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A viewpoint by Thomas D. Elias: Republicans making Davis' luck hold up

July 31, 2001

In politics, as in life, luck beats skill almost every time. One lucky lottery ticket, for instance, often puts the winner in far better financial shape than a lifetime of solid work.

And so, even as his performance in the energy crisis is questioned, even as Republicans gloat almost daily over his supposed vulnerability in next year's election, Davis drones on, steady and unspectacular — but very lucky.

Take a look around. Most Republican candidates who look to have any chance to whip Davis either self-destruct or think better of running. The most flashy of these putative rivals was actor Arnold Schwarzenegger, who removed himself from the race with pious words about movie commitments that he had to live up to. This, of course, followed magazine allegations of frequent womanizing that were quickly denied by the onetime Terminator.

Meanwhile, there were no such denials from wife Maria Shriver, who has spoken publicly about the need for forgiveness in marriage.


Then there was President Bush's national security adviser, Condoleeza Rice, formerly the No. 2 figure in the leadership at Stanford University. In one poll of 800 voters, Rice surprisingly turned up as the top Republican prospect.

Just two weeks later, she took herself out of a race she plainly had never intended to join.

"I'm pretty happy doing what I'm doing," she said on national television. "But I love my state of California, and I'm sure it will find a very fine governor."

That left only the two Bills, Jones and Simon, and former Los Angeles Mayor Richard Riordan. Jones, the secretary of state and the only Republican in statewide office, was the first announced GOP candidate. But even his months-long status as the only Republican in the field wasn't enough to jump-start his fund-raising, which lags tens of millions of dollars behind the more than $30 million Davis has amassed.

Financier Simon, meanwhile, warmed up for a primary run against Jones by conducting a "California Speaks" tour in which he drew small crowds and did little more in public than warn against government involvement in electricity and energy.

"Public ownership is dangerous," he said.

He offered no ideas on how public involvement can be avoided in a time when private utilities are in financial collapse. Nor did he explain why, if public ownership is bad, cities with municipal power supplies have been better off this year than the rest of the state.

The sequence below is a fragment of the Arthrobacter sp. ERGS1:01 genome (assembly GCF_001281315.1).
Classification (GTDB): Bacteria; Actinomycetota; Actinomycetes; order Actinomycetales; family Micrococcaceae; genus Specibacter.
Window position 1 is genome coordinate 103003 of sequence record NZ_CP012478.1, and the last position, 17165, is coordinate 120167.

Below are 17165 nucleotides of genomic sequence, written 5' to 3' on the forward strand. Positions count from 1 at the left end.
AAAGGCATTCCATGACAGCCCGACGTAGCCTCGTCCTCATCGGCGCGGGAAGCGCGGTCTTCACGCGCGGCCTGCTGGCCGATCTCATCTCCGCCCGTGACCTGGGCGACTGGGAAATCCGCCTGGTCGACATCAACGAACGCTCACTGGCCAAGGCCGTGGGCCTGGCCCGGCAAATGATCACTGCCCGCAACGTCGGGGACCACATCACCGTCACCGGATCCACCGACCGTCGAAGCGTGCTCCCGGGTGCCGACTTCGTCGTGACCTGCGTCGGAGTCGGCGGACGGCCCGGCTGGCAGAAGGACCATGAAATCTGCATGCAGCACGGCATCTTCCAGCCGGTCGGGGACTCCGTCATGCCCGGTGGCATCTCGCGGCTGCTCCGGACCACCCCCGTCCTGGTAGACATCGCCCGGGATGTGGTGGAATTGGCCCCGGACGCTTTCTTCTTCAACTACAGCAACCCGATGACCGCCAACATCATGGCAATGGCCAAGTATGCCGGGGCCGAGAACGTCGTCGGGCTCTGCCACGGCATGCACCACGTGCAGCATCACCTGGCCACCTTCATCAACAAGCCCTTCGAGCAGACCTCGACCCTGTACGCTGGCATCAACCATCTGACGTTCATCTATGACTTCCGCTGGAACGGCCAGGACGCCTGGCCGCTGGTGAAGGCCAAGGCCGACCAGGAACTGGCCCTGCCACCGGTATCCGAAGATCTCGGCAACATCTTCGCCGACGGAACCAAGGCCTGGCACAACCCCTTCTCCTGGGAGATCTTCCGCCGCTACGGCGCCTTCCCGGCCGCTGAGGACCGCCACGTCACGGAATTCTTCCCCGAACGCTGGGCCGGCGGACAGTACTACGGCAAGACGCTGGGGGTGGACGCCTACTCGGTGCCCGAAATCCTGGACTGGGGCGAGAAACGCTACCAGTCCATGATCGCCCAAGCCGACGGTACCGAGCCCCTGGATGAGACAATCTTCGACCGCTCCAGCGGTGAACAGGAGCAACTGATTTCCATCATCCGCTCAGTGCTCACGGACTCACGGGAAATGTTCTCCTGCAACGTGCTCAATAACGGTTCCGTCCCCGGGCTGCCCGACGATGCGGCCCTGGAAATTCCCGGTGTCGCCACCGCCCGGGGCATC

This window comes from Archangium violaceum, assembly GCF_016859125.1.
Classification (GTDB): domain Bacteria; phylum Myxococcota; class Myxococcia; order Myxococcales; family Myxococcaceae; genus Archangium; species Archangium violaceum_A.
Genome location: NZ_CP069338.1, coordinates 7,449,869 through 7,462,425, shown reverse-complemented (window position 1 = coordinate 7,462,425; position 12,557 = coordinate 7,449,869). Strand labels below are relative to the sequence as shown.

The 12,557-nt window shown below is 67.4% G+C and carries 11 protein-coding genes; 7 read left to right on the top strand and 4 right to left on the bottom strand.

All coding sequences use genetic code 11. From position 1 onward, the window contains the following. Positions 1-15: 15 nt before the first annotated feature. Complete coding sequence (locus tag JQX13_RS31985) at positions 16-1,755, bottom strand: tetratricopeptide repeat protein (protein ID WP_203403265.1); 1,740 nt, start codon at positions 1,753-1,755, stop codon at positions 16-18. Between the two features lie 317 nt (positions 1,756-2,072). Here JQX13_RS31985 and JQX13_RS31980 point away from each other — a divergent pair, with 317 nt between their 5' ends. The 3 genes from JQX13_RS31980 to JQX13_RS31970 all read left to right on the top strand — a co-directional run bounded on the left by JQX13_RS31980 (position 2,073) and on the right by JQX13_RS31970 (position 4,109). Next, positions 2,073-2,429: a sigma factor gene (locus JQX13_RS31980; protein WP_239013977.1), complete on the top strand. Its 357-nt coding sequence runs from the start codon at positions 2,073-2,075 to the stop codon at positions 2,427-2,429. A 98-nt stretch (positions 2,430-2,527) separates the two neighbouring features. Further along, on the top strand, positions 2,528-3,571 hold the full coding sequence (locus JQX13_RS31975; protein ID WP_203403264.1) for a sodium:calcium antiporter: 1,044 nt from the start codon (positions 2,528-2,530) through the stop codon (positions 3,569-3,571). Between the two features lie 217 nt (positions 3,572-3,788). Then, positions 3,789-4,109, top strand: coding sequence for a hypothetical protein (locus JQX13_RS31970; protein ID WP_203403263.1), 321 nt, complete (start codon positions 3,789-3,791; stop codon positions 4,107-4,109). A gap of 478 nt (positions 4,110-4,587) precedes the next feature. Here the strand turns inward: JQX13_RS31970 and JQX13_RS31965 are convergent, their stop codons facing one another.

And there's Riordan, who waffles about running even as some Republicans prepare for a vicious civil war if he does enter the primary.

"I don't see how any responsible Republican could endorse him," ex-Gov. George Deukmejian opined as he got behind Jones.

That's all because of Riordan'ss frequent past donations to Democrats from Davis to Dianne Feinstein, and his Democrat-like stances on the gut issues of abortion and gun-control. Riordan also bears the burden of the abiding anti-Los Angeles sentiment in most other parts of California.

So even with Davis' own poll ratings down — and they are abysmal, with approval ratings of barely 40 percent — his luck has held, for the Republican field is so lackluster that despite Davis' own problems, no Republican prospect came within 10 points of him in surveys taken by Republican pollster Linda DiVall and others. Riordan fares the best, but still trailed by 12 in the most recent survey.

These showings came at the worst possible time for Davis, with the threat of blackouts still real and daily carping from all sides about his management of the energy scene.

It helps Davis that even as they lambaste him, not one Republican has presented anything resembling an alternative plan for handling the energy mess.

One possible reason for this: Most California Republicans know the key to solving the short-term problem is a stronger federal effort to cap the price of interstate wholesale power. A few GOP congressmen have said this publicly, with ultra-conservative Duncan Hunter of San Diego and Imperial County even carrying a price-limit bill.

But the Republican prospects all know President Bush opposes any tough price controls. So they simply keep quiet, hoping to avoid both consumer wrath and the possibility of alienating a president of their own party.

That may be the only political path they see, but it makes them political ciphers. And it represents the newest form of good luck for Davis.

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